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Quis custodiet ipsos custodes?

Posted by on May 19, 2015.

The GCHQ will now be immune from prosecution from engaging in illegal hacking operations. This state of affairs is now made by possible as a result of amendments made to the Computer Misuse Act 1990. The Computer Misuse Act 1990 (CMA) creates a set of offences for those who engaged in activities interfering with the proper functions of computers, namely, gaining unauthorised access to, or modification of computers. Under the CMA hacking operations by law enforcement and intelligence agencies would be unlawful. Hacking operations by intelligence agencies were the subject of legal complaints made by Privacy International against GCHQ before the Investigatory Powers Tribunal in 2014. See here and here. Part 2 of the Serious Crime Act 2015 amends the 1990 Act to render any hacking operations as being immune from prosecution. The new provisions were passed into law on 3 March this year and came into effect on 3 May. It is a mystery to many that the Government decided against alerting the claimants’ in the IPT complaint. Eric King, Deputy Director of Privacy International, said:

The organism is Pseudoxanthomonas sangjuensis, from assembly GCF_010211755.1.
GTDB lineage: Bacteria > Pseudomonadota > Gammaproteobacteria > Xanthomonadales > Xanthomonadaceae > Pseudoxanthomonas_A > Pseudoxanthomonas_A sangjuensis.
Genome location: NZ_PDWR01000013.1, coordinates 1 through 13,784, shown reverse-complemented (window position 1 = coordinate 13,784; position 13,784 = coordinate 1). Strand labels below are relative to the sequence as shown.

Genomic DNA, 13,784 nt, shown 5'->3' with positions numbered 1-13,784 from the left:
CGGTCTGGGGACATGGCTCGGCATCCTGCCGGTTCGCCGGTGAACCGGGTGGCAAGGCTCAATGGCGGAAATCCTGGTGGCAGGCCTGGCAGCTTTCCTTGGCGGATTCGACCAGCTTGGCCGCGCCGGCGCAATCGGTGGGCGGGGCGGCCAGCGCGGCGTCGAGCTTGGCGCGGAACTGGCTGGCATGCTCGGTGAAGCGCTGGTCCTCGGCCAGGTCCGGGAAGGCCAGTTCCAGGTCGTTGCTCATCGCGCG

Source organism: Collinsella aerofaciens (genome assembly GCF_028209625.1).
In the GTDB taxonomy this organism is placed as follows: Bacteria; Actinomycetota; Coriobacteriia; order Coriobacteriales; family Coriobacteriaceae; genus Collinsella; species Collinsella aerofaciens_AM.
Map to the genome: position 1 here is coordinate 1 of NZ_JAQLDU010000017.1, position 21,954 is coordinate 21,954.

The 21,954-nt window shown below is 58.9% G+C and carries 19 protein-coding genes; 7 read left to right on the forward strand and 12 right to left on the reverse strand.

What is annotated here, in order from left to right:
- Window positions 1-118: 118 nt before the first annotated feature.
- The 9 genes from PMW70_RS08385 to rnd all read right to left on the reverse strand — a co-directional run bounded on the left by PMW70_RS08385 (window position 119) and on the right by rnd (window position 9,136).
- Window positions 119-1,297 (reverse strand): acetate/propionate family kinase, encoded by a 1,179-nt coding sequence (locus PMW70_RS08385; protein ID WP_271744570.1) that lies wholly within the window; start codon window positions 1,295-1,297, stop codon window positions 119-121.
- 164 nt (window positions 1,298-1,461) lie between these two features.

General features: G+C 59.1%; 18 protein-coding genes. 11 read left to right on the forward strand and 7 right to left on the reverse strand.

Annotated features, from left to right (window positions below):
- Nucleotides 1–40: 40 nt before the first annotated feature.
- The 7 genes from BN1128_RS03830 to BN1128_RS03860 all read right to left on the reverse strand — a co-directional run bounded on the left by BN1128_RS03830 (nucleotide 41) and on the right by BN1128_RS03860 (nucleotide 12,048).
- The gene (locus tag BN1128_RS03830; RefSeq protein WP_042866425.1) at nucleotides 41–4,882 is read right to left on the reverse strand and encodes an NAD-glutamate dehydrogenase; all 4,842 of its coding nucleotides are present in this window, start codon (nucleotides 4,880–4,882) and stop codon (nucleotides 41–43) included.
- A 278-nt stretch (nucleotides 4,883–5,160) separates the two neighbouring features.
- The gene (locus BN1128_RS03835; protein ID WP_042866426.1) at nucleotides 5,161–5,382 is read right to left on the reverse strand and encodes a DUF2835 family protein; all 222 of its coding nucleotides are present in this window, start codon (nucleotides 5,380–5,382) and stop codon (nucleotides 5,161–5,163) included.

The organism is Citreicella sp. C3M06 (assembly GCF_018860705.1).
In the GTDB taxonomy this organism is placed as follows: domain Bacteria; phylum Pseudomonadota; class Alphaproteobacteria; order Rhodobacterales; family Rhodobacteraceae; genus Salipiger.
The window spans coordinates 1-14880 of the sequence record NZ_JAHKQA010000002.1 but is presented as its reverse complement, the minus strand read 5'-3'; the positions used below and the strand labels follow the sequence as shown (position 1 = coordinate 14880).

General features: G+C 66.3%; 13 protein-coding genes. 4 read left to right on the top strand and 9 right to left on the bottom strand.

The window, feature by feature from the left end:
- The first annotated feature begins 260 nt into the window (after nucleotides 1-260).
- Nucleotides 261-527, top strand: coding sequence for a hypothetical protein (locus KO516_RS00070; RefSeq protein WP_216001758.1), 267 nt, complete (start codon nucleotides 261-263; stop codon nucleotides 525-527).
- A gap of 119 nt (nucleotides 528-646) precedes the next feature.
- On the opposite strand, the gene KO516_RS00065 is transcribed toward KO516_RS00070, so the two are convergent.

The underhand and undemocratic manner in which the Government is seeking to make lawful GCHQ’s hacking operations is disgraceful. Hacking is one of the most intrusive surveillance capabilities available to any intelligence agency, and its use and safeguards surrounding it should be the subject of proper debate. Instead, the government is continuing to neither confirm nor deny the existence of a capability it is clear they have, while changing the law under the radar, without proper parliamentary debate.

Incidentally, on 12 May, GCHQ has placed an advertisement, recruiting Computer Network Operations Specialists.

The Serious Crime Bill and Policy Papers can be found here.

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Submitted in: Expert Views, Joseph Saviri, News, News_surveillance, Security | Tags: ,